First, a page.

1152 Decadal Changes in Mesoscale Convective System Initiation Over the Corn Belt Region of the United States

Wednesday, 25 January 2017
Elisabeth F. Callen, Iowa State University, Ames, IA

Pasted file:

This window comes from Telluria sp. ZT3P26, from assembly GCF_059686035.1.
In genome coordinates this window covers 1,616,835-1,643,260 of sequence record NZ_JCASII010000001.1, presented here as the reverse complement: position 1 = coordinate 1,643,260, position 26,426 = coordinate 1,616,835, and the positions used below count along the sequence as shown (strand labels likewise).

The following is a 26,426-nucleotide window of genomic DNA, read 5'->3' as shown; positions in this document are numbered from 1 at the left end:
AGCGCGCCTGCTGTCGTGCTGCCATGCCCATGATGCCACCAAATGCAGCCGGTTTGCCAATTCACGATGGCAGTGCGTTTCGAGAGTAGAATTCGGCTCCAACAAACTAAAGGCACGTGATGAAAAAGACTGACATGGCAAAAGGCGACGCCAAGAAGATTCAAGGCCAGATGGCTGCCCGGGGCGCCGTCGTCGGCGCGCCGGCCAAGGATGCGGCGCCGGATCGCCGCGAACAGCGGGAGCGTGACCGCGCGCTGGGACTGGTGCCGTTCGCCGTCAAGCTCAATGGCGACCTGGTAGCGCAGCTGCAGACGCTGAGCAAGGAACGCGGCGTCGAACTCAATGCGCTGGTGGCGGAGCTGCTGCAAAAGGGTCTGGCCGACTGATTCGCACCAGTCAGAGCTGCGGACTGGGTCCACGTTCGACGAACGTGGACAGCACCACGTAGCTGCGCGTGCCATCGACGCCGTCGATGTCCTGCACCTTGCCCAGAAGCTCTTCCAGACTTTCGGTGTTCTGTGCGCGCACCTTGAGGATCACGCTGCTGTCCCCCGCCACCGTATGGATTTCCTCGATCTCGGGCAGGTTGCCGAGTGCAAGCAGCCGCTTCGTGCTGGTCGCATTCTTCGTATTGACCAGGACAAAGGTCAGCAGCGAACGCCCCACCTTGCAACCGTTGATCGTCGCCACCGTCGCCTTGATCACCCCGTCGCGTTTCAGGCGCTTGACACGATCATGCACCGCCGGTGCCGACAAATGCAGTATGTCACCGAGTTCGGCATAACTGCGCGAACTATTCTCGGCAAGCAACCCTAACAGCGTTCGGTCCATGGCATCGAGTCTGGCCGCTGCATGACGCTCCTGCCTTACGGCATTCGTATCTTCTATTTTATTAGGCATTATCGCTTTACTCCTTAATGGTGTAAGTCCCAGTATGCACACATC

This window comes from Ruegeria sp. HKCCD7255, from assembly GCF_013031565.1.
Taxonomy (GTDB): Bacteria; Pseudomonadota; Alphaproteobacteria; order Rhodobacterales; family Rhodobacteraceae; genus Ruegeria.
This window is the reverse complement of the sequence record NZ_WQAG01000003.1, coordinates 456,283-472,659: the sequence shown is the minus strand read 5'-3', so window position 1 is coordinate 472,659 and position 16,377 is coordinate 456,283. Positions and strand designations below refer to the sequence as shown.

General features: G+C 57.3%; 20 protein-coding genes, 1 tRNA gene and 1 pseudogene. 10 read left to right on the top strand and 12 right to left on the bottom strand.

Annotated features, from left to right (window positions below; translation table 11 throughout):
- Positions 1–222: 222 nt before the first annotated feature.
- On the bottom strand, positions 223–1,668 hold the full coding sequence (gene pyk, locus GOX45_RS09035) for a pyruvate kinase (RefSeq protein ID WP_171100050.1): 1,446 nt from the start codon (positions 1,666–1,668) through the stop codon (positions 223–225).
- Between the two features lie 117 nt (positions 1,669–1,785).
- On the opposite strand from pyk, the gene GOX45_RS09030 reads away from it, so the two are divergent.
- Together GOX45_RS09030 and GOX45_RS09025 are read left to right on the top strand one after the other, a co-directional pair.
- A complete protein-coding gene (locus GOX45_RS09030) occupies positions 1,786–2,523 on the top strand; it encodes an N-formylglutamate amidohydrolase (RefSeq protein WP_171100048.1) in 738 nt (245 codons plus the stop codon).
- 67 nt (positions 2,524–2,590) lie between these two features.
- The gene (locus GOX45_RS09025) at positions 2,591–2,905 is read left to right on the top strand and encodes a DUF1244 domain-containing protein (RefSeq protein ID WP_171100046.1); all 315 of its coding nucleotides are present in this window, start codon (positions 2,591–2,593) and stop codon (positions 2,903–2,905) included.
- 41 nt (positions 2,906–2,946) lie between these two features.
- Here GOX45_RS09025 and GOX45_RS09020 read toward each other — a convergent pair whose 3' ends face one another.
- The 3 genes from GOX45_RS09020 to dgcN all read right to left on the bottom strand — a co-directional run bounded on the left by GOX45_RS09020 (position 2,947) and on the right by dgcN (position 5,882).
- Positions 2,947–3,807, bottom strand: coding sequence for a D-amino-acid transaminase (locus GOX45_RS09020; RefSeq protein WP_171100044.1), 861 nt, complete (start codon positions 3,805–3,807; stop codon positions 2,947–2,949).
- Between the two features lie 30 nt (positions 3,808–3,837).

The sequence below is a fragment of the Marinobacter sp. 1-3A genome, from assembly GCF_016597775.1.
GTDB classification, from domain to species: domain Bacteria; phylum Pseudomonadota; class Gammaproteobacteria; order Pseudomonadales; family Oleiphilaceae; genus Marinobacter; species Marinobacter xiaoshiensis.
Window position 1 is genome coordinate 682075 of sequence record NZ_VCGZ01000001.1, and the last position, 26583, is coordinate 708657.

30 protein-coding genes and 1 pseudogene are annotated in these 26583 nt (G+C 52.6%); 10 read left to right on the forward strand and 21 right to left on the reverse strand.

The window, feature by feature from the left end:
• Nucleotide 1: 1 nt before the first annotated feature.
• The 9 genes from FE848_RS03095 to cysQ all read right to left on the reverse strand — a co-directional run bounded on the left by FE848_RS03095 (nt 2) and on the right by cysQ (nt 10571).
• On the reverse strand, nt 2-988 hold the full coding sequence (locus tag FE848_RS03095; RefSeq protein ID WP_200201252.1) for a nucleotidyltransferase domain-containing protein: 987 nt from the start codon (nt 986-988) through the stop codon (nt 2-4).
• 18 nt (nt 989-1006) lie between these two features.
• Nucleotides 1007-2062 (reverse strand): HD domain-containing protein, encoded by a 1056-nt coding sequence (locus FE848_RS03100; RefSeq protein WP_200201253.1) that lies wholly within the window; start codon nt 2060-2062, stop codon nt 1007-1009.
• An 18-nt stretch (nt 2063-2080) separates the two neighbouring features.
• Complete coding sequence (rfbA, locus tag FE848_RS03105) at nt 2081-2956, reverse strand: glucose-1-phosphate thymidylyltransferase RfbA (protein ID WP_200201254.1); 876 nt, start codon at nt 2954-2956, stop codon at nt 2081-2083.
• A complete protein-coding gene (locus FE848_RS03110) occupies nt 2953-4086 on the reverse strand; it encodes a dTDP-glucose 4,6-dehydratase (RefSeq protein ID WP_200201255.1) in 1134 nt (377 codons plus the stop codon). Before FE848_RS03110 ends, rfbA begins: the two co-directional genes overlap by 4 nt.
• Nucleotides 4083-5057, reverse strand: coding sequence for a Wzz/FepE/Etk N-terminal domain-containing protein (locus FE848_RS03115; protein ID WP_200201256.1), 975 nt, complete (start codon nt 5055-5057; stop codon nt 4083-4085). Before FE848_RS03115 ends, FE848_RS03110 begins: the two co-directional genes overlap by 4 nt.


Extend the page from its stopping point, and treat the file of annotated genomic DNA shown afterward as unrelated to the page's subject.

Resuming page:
Mesoscale Convective Systems (MCSs) are prolific precipitation producers over the United States, specifically in the area east of the Rocky Mountains, accounting for between 30% and 70% of the total precipitation in the warm season (April-September). In particular, the precipitation produced by the MCSs is important in crop growing areas since the precipitation can be used to facilitate the growing of the crops. This study of MCS initiation focuses on Corn Belt region of the United States where almost half of the World’s corn supply is produced. The Corn Belt region is defined as: Illinois, Indiana, Iowa, Kansas, Minnesota, Missouri, Nebraska, Ohio, North Dakota, and South Dakota. Studying the changes in MCS initiation could help lead to a better prediction of corn yields in the Corn Belt region since it could provide information to help determine if/when irrigation would be necessary. To study MCS initiation over the Corn Belt, a database was developed using North American Regional Reanalysis (NARR) data and satellite data which detailed the MCS initiations in the warm season in the years 1979 to 2013 over the United States’ Corn Belt region. This database consists of 2,158 initiations over the 35 year period. Approximately halfway through the 35 year period, there is a change in the number of initiations per year and in how MCSs initiate over the Corn Belt region. From 1979 to 1996, there is a slow increase in the number of MCS initiations. Then, from 1997 to 2013, there is a much larger increase in the number of MCSs initiating over the Corn Belt. The change in the trend of MCS initiations is not due to changes in the processing of the observations included in NARR or the inclusion of satellite data. These two time periods have different MCS initiation conditions, such as differences in: temperature at multiple levels, surface winds, Lifted Index (LI), and Geopotential Height at Cloud Base. The analysis will demonstrate that the two time periods are significantly different and will illustrate possible explanations of the cause of the difference. Possible explanations include climate change and the Pacific Decadal Oscillation (PDO). The PDO index switched signs (positive to negative) within a couple of years before the change in MCS initiation trend over the Corn Belt region. There is a possibility that the PDO influences MCS initiation over the Corn Belt.
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